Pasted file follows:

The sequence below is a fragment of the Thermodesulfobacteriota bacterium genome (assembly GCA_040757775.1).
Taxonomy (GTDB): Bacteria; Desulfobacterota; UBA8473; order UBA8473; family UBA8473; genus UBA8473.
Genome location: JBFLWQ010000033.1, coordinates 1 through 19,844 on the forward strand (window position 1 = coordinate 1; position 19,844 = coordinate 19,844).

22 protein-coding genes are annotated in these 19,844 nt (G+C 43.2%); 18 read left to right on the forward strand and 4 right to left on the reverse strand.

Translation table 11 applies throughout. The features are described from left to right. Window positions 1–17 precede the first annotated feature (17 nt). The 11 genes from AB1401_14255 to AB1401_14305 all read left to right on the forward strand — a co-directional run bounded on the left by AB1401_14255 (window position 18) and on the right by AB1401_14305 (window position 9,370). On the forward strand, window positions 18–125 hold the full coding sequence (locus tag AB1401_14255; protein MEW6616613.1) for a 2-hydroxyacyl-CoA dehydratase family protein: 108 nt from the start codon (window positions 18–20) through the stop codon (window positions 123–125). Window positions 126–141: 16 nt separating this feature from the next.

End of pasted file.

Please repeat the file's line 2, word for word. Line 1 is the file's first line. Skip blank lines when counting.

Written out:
Taxonomy (GTDB): Bacteria; Desulfobacterota; UBA8473; order UBA8473; family UBA8473; genus UBA8473.